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Collection:
INTERAMER
Number: 67
Year: 1999
Author: Eloísa Trellez Solís and Gustavo Wilches Chaux
Title: Education for a Sustainable Future in the Americas

Sustainability as a System and a Process

In all international documents and declarations referred to here, including the 1997 Thessaloniki document, we expressly acknowledge that, from a strictly ecological viewpoint, the sustainability of development does not solely depend on adequate management of the natural environment and resources. Rather, it depends on suitable economic, social, political systems, appropriate technological approaches to production and consumption, and ideological convictions. All of these factors are, of course, expressions of human culture. To be sure, ecological factors are determinant, but they too are conditioned, in one way or another, by the presence of humankind on Earth. In fact, Agenda 21 states that in order to achieve sustainable development “a basic restructuring of planning processes may be deemed necessary.”

In order to restructure planning; however, we must begin an in-depth restructuring of the prevailing model of development, so that this process may create and guarantee the conditions required for the harmonious co-existence between human society and the natural world.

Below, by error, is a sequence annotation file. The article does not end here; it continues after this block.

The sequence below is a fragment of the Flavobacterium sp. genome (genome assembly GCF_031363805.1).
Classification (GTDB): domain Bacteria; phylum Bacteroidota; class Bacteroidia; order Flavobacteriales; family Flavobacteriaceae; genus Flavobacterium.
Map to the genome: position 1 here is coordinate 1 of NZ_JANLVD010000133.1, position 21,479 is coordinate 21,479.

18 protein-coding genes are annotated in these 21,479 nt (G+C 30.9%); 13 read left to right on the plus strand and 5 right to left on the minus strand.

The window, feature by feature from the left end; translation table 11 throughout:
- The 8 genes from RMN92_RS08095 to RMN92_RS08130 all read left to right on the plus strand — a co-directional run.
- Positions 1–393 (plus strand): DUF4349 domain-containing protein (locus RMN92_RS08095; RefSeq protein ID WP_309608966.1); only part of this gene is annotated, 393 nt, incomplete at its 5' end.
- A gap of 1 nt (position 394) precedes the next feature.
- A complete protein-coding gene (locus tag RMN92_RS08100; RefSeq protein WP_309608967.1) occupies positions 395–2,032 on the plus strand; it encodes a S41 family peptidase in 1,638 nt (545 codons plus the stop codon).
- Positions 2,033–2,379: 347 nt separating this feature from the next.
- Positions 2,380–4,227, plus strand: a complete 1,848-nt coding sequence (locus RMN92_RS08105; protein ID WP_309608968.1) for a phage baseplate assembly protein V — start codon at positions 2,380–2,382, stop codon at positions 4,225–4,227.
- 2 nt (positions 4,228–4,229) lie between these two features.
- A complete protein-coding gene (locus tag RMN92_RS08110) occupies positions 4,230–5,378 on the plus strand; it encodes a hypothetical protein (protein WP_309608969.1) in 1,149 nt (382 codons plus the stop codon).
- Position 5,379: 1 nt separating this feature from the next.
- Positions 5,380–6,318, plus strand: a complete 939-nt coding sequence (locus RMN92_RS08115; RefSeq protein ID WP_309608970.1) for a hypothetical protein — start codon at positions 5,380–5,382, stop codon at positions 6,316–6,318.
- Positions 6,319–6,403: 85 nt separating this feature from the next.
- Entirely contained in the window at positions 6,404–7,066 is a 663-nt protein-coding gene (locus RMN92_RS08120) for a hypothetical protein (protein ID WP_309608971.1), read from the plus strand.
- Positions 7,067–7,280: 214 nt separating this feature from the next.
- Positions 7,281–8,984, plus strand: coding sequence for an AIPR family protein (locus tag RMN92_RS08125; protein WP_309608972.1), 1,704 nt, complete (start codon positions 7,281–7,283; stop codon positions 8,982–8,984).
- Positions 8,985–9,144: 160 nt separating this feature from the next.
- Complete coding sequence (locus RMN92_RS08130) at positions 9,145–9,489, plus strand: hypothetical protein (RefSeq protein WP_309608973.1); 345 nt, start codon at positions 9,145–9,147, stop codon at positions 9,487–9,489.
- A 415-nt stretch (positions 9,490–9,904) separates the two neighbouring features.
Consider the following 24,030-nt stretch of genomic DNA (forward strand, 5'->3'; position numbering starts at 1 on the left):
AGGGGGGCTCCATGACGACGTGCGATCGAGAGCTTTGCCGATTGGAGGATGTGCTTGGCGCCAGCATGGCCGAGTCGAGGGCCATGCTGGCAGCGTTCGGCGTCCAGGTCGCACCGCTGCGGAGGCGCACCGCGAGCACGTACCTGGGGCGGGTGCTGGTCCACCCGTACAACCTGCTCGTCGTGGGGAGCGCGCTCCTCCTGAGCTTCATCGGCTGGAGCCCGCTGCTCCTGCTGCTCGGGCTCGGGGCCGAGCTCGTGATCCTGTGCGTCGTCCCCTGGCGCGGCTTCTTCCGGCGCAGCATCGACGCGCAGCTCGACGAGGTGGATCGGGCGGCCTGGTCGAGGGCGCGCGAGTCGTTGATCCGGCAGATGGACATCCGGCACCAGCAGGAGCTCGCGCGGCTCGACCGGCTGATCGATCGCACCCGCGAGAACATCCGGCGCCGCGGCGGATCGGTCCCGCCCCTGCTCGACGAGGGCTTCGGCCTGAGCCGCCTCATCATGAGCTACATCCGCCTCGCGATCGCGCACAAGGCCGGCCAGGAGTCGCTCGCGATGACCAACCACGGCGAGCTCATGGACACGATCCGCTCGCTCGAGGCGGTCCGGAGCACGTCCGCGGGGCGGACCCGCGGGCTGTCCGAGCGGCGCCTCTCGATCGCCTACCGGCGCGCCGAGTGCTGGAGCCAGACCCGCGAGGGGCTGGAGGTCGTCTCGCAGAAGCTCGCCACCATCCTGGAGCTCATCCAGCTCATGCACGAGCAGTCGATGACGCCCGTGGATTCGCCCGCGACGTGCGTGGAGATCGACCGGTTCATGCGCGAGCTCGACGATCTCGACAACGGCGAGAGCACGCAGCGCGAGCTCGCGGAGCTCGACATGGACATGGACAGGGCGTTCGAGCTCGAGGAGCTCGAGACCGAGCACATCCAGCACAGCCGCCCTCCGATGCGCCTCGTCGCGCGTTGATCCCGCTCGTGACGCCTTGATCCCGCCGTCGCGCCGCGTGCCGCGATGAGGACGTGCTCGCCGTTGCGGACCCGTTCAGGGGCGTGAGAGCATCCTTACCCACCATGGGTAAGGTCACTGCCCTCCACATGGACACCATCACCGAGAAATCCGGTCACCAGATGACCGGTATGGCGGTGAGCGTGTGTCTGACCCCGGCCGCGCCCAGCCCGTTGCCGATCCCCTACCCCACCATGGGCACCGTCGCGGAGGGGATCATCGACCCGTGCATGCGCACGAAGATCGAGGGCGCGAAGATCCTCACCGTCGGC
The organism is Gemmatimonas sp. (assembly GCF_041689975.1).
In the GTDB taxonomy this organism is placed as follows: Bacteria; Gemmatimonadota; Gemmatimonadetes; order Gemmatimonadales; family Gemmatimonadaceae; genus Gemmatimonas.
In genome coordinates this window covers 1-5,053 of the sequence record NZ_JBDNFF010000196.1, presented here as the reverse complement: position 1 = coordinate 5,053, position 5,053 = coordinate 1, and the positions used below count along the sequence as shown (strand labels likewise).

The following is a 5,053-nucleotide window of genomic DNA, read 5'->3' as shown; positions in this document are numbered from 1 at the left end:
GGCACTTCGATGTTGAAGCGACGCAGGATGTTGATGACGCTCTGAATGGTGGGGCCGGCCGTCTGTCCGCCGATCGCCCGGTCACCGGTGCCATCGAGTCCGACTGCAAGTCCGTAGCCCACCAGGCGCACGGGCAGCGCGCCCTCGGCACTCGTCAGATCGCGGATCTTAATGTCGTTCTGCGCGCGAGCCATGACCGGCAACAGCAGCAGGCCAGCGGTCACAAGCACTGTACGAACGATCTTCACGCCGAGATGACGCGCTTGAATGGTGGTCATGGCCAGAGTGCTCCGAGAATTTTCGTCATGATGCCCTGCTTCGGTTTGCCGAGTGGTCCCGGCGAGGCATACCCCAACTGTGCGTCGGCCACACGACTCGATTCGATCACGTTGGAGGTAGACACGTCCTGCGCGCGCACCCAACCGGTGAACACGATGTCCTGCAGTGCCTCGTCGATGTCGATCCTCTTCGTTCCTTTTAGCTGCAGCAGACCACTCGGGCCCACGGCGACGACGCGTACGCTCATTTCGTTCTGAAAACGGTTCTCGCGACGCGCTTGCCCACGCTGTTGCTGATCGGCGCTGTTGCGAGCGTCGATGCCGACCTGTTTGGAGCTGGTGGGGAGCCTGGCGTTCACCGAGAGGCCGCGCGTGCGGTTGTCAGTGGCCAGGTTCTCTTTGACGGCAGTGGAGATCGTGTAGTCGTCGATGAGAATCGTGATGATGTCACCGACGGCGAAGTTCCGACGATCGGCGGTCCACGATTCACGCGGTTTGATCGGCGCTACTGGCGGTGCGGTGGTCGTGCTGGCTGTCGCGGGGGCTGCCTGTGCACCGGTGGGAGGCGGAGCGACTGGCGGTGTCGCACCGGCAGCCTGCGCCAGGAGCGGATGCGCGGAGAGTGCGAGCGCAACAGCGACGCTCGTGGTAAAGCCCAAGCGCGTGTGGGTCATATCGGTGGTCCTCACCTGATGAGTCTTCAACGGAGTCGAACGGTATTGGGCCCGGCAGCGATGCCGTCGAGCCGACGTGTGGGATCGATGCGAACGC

Sustainable development is neither a static notion nor a finish line. It is instead a complex non-linear system and a process through which all expressions of human culture continually interact with the environment’s dynamic characteristics, some of them natural, and others anthropic. The sustainability or unsustainability of this process, then, arises as a result of all of these interactions at a given time and in a given space: a “Rubik’s Cube,” in constant movement, in which a change in the position of any one face alters the entire process and structure.

Just as the vulnerability of a community facing internal or external threats depends on a great many factors and on their complex interactions, sustainability depends on a complex and ever changing network of relationships. To approach culture critically with the intention of transforming it — and as a result transforming ourselves — and to redirect the course of development, away from its current, non-sustainable patterns, will require the capacity to analyze reality within a complex framework of interactions. The arbitrary segmentation of human knowledge that results from the prevailing fragmented conception of the world, prevents us from comprehending sustainability in its multiple dimensions and consequences.

It is quite clear that our generation of adults is no longer able to deliver a sustainable planet to the next generation. Instead, we can create the conditions for those generations who inherit the planet that discourage them from repeating our mistakes, and that allow them to correct the reversible consequences of our mistakes.

Challenge for the Future
  • To learn to view the world as a dynamic and complex aggregate.
  • To learn to understand ourselves as an active part of this network of relationships which, if properly managed, may lead to a sustainable future.